"Taking away hours from one establishment at a time doesn't address the problem." "We need something that is more mature, that's more strategic, that's more elaborate than than just showing up on the last day..." YouTube Clip
More Quotes from Our Councilmembers, with Videos
In 2012 the Hermosa Beach City Council made a formal finding that the nightlife in Hermosa's downtown "has brought with it significant negative impacts." In response they enacted a "No Intensification" law offering incentives such as an upgrade to full liquor to businesses willing to give up late night hours, but otherwise left the status quo, with the potential for the cap on the number of outlets to "be amended by the City Council from time to time." (Municipal Code 17.040.080(B)(2)(a).)
FAQ # 3: Is Crime Up or Down?
A: An incumbent councilmember's recent mailer...
...suggests that crime is down, while a comparison of full-year data shows that in calendar year 2012 crime was up in all the categories he cited. Here are the results for the last 13 years, compiled from official HBPD reports.
Crime Detail Page - Rape Reports - Crime Reports - Some Very Recent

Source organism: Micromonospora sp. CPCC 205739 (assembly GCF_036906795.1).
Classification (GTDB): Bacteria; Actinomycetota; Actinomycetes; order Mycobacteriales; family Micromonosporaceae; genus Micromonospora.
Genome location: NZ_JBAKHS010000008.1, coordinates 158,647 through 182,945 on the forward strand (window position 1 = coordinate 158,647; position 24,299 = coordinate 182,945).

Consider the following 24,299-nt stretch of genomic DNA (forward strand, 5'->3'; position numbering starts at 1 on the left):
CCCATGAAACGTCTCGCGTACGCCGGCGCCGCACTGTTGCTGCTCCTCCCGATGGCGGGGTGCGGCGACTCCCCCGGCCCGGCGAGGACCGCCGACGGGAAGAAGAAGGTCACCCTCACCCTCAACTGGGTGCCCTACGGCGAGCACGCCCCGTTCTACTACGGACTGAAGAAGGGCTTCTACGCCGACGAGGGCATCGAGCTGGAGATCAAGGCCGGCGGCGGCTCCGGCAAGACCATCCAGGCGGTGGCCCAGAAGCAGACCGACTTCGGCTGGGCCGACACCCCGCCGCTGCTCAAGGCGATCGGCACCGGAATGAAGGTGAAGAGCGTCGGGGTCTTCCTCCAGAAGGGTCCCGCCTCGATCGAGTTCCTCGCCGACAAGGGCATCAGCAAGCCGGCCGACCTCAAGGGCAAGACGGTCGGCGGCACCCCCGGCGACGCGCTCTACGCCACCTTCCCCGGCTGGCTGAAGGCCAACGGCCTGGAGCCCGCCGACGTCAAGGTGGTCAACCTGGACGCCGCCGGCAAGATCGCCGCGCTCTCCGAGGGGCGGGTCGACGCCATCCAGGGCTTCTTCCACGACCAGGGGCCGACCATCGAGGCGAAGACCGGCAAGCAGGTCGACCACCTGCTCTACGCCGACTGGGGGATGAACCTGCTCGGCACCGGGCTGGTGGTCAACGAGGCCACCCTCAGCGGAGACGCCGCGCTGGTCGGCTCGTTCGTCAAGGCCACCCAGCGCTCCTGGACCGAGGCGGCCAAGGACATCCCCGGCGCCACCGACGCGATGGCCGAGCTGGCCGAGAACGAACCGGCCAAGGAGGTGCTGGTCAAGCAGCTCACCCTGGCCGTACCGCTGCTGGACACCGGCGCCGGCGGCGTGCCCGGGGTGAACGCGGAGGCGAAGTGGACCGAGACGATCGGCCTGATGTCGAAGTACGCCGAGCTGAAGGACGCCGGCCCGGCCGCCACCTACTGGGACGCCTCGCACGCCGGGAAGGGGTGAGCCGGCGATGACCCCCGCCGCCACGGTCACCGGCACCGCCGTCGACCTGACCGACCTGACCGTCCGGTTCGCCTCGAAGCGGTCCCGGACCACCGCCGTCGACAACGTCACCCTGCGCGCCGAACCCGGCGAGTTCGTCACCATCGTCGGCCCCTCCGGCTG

FAQ # 4: Some councilmembers, and many of the current candidates running for city council, have said that more enforcement will take care of the problems downtown, so we don't need Measure "B." Is more enforcement the answer?
A: No, for the following reasons:
a. We can't afford more enforcement - we are doing as much as we can.
During the council meeting of February 28, 2012, Councilmember Howard Fishman said (at 1:50:42 in the Granicus video):
"If maybe the city did a better job with enforcing the CUPs and if we had more staff, we could go out there and check the restaurants and investigate the kinds of violations. And if there's no violations, beautiful - it's a winner for everybody." YouTube Clip
Also, consider this photo, taken at 11:30 p.m. on Friday August. 23, 2013.